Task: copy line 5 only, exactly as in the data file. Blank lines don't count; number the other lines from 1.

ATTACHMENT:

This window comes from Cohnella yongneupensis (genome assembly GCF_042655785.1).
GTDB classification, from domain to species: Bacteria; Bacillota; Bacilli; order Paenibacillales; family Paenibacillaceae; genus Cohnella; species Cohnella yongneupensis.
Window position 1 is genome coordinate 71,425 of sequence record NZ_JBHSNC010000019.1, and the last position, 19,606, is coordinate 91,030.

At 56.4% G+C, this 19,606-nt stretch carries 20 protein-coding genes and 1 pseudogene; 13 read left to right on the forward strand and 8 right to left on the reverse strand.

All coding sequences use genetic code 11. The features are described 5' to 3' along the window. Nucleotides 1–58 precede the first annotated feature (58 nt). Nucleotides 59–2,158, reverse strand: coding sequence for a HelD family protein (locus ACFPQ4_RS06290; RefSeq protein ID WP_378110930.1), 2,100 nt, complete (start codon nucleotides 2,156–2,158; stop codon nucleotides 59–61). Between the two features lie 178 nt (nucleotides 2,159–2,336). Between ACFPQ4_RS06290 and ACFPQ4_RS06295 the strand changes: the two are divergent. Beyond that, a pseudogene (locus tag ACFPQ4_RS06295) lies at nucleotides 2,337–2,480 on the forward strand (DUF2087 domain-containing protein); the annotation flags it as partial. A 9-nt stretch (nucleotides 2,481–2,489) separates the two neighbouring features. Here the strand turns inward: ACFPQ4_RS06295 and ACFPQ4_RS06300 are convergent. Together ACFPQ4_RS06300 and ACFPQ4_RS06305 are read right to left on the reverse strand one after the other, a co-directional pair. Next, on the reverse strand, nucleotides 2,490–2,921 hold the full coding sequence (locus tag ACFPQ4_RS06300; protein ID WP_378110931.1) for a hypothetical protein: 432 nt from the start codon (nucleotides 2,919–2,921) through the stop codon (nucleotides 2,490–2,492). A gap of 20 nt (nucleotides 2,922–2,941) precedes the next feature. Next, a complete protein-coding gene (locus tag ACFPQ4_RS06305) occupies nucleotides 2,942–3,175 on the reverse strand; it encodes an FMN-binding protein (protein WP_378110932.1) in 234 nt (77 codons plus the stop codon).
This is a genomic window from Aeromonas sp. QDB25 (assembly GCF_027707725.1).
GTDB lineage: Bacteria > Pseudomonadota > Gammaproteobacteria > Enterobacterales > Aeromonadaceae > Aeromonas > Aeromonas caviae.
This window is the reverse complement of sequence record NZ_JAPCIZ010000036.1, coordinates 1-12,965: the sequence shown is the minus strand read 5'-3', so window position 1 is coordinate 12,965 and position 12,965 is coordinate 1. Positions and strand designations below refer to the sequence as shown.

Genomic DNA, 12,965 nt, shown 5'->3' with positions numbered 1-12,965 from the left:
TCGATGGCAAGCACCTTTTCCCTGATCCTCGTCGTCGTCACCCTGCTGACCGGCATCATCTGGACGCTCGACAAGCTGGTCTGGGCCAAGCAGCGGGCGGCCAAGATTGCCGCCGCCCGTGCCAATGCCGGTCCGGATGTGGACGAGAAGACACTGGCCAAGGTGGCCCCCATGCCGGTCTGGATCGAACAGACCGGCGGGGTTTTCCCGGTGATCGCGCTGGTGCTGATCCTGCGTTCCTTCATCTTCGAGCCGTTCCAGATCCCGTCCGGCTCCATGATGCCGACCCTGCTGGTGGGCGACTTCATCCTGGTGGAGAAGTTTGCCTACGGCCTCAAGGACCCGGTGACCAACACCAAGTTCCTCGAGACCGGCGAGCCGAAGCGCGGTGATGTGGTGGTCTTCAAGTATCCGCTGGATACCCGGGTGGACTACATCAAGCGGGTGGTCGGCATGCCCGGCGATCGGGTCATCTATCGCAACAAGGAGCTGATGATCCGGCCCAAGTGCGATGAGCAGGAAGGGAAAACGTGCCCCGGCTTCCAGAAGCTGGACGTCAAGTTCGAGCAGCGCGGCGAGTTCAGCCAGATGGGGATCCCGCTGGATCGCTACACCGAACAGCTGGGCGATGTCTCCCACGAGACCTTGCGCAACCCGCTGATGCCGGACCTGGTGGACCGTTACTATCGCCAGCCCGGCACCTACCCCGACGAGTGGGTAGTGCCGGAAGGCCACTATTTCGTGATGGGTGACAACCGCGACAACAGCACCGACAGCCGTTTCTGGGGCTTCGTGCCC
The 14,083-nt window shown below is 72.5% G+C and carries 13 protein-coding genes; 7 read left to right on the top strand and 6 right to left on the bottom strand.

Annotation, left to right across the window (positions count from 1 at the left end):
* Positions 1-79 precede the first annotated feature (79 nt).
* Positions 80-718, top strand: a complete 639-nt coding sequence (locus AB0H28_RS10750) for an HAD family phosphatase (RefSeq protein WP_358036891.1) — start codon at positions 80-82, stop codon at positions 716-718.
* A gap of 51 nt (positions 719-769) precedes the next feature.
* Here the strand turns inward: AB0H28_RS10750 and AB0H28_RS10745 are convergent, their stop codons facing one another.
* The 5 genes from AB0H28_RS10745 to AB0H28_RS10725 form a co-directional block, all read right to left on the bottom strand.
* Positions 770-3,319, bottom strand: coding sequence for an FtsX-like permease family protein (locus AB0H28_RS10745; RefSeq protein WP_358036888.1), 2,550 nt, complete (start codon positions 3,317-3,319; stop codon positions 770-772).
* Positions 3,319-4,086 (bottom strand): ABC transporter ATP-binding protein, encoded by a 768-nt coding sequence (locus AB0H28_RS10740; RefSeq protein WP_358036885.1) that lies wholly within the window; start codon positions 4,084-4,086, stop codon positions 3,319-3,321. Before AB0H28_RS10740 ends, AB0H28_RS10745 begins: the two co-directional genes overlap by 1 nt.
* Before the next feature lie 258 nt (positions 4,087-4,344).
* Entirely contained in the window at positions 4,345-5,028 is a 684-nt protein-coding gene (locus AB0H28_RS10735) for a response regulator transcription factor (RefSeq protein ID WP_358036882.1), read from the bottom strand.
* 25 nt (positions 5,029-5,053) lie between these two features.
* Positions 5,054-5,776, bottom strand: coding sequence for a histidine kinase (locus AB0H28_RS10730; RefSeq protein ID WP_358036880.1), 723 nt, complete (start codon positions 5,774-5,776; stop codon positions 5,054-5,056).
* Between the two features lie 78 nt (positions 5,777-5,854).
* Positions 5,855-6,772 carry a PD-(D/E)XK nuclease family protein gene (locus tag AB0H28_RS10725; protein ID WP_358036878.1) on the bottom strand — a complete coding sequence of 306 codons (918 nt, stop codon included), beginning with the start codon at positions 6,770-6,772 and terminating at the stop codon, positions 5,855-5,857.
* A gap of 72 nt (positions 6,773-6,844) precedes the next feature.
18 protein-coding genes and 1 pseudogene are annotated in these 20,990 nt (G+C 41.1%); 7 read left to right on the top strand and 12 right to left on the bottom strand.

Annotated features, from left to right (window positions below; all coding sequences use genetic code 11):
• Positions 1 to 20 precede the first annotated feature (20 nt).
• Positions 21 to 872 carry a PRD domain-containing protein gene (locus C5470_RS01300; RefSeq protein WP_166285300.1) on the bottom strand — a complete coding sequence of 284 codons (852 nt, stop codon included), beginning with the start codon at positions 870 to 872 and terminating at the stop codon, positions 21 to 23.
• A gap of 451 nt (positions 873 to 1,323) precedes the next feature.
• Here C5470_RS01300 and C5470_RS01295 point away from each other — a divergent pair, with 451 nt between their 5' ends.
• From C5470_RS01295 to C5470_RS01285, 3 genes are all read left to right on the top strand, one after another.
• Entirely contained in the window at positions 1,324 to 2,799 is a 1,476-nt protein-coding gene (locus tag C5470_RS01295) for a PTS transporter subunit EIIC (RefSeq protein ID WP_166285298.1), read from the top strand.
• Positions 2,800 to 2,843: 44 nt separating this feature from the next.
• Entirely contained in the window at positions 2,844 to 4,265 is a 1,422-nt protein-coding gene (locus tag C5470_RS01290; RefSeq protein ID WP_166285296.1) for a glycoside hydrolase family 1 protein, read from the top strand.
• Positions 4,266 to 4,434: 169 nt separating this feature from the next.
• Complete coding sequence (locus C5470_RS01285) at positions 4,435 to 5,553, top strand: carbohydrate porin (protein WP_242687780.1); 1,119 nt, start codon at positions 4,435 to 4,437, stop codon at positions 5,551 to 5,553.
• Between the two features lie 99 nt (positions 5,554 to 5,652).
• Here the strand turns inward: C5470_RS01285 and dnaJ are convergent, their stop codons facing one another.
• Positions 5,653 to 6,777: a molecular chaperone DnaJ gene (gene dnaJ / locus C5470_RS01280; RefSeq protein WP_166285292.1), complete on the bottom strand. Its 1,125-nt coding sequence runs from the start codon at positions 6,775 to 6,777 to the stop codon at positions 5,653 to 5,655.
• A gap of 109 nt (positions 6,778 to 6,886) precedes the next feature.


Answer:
All coding sequences use genetic code 11. The features are described 5' to 3' along the window. Nucleotides 1–58 precede the first annotated feature (58 nt). Nucleotides 59–2,158, reverse strand: coding sequence for a HelD family protein (locus ACFPQ4_RS06290; RefSeq protein ID WP_378110930.1), 2,100 nt, complete (start codon nucleotides 2,156–2,158; stop codon nucleotides 59–61). Between the two features lie 178 nt (nucleotides 2,159–2,336). Between ACFPQ4_RS06290 and ACFPQ4_RS06295 the strand changes: the two are divergent. Beyond that, a pseudogene (locus tag ACFPQ4_RS06295) lies at nucleotides 2,337–2,480 on the forward strand (DUF2087 domain-containing protein); the annotation flags it as partial. A 9-nt stretch (nucleotides 2,481–2,489) separates the two neighbouring features. Here the strand turns inward: ACFPQ4_RS06295 and ACFPQ4_RS06300 are convergent. Together ACFPQ4_RS06300 and ACFPQ4_RS06305 are read right to left on the reverse strand one after the other, a co-directional pair. Next, on the reverse strand, nucleotides 2,490–2,921 hold the full coding sequence (locus tag ACFPQ4_RS06300; protein ID WP_378110931.1) for a hypothetical protein: 432 nt from the start codon (nucleotides 2,919–2,921) through the stop codon (nucleotides 2,490–2,492). A gap of 20 nt (nucleotides 2,922–2,941) precedes the next feature. Next, a complete protein-coding gene (locus tag ACFPQ4_RS06305) occupies nucleotides 2,942–3,175 on the reverse strand; it encodes an FMN-binding protein (protein WP_378110932.1) in 234 nt (77 codons plus the stop codon).